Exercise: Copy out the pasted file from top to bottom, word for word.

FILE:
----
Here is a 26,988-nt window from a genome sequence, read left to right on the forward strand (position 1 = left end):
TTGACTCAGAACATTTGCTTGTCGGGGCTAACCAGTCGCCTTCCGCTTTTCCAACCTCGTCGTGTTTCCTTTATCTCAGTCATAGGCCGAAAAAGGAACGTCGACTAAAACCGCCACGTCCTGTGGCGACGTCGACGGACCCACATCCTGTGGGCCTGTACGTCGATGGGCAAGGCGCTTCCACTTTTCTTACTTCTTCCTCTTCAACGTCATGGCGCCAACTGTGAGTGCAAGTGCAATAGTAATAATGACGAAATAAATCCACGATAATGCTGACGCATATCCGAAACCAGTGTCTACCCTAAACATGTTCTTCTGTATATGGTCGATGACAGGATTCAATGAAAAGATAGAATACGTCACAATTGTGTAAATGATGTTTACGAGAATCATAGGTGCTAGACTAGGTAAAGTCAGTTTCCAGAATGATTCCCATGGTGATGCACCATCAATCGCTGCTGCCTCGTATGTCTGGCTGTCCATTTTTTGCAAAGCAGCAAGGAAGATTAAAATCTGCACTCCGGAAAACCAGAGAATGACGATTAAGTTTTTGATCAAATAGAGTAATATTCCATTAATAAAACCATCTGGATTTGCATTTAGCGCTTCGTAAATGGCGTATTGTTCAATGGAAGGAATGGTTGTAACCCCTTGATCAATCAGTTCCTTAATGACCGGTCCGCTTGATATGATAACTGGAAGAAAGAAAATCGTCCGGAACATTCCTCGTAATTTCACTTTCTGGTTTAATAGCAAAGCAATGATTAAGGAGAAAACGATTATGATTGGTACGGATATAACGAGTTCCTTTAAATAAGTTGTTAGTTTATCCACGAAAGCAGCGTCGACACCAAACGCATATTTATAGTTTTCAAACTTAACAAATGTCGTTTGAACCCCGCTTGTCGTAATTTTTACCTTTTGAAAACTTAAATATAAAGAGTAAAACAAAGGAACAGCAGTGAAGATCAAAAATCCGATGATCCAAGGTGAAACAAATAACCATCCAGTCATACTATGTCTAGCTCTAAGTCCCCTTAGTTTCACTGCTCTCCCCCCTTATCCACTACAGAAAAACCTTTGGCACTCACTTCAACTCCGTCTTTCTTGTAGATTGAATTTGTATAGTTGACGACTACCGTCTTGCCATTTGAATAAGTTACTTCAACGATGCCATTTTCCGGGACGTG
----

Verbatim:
Here is a 26,988-nt window from a genome sequence, read left to right on the forward strand (position 1 = left end):
TTGACTCAGAACATTTGCTTGTCGGGGCTAACCAGTCGCCTTCCGCTTTTCCAACCTCGTCGTGTTTCCTTTATCTCAGTCATAGGCCGAAAAAGGAACGTCGACTAAAACCGCCACGTCCTGTGGCGACGTCGACGGACCCACATCCTGTGGGCCTGTACGTCGATGGGCAAGGCGCTTCCACTTTTCTTACTTCTTCCTCTTCAACGTCATGGCGCCAACTGTGAGTGCAAGTGCAATAGTAATAATGACGAAATAAATCCACGATAATGCTGACGCATATCCGAAACCAGTGTCTACCCTAAACATGTTCTTCTGTATATGGTCGATGACAGGATTCAATGAAAAGATAGAATACGTCACAATTGTGTAAATGATGTTTACGAGAATCATAGGTGCTAGACTAGGTAAAGTCAGTTTCCAGAATGATTCCCATGGTGATGCACCATCAATCGCTGCTGCCTCGTATGTCTGGCTGTCCATTTTTTGCAAAGCAGCAAGGAAGATTAAAATCTGCACTCCGGAAAACCAGAGAATGACGATTAAGTTTTTGATCAAATAGAGTAATATTCCATTAATAAAACCATCTGGATTTGCATTTAGCGCTTCGTAAATGGCGTATTGTTCAATGGAAGGAATGGTTGTAACCCCTTGATCAATCAGTTCCTTAATGACCGGTCCGCTTGATATGATAACTGGAAGAAAGAAAATCGTCCGGAACATTCCTCGTAATTTCACTTTCTGGTTTAATAGCAAAGCAATGATTAAGGAGAAAACGATTATGATTGGTACGGATATAACGAGTTCCTTTAAATAAGTTGTTAGTTTATCCACGAAAGCAGCGTCGACACCAAACGCATATTTATAGTTTTCAAACTTAACAAATGTCGTTTGAACCCCGCTTGTCGTAATTTTTACCTTTTGAAAACTTAAATATAAAGAGTAAAACAAAGGAACAGCAGTGAAGATCAAAAATCCGATGATCCAAGGTGAAACAAATAACCATCCAGTCATACTATGTCTAGCTCTAAGTCCCCTTAGTTTCACTGCTCTCCCCCCTTATCCACTACAGAAAAACCTTTGGCACTCACTTCAACTCCGTCTTTCTTGTAGATTGAATTTGTATAGTTGACGACTACCGTCTTGCCATTTGAATAAGTTACTTCAACGATGCCATTTTCCGGGACGTG